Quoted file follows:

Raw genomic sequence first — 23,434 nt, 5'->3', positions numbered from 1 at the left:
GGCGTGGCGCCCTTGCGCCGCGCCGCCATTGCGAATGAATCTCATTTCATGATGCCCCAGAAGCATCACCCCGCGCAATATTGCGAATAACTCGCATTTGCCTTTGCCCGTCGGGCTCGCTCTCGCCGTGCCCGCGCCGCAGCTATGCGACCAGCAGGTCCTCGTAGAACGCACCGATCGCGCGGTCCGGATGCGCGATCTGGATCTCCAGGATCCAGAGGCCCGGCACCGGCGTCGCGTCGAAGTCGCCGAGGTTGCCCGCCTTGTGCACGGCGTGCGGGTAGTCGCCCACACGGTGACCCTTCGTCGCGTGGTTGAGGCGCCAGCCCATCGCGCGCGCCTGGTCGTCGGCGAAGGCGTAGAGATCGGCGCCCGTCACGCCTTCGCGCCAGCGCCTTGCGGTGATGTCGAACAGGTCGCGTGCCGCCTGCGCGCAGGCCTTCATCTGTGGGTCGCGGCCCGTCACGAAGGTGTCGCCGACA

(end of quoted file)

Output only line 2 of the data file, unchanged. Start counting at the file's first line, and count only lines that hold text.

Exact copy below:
GGCGTGGCGCCCTTGCGCCGCGCCGCCATTGCGAATGAATCTCATTTCATGATGCCCCAGAAGCATCACCCCGCGCAATATTGCGAATAACTCGCATTTGCCTTTGCCCGTCGGGCTCGCTCTCGCCGTGCCCGCGCCGCAGCTATGCGACCAGCAGGTCCTCGTAGAACGCACCGATCGCGCGGTCCGGATGCGCGATCTGGATCTCCAGGATCCAGAGGCCCGGCACCGGCGTCGCGTCGAAGTCGCCGAGGTTGCCCGCCTTGTGCACGGCGTGCGGGTAGTCGCCCACACGGTGACCCTTCGTCGCGTGGTTGAGGCGCCAGCCCATCGCGCGCGCCTGGTCGTCGGCGAAGGCGTAGAGATCGGCGCCCGTCACGCCTTCGCGCCAGCGCCTTGCGGTGATGTCGAACAGGTCGCGTGCCGCCTGCGCGCAGGCCTTCATCTGTGGGTCGCGGCCCGTCACGAAGGTGTCGCCGACA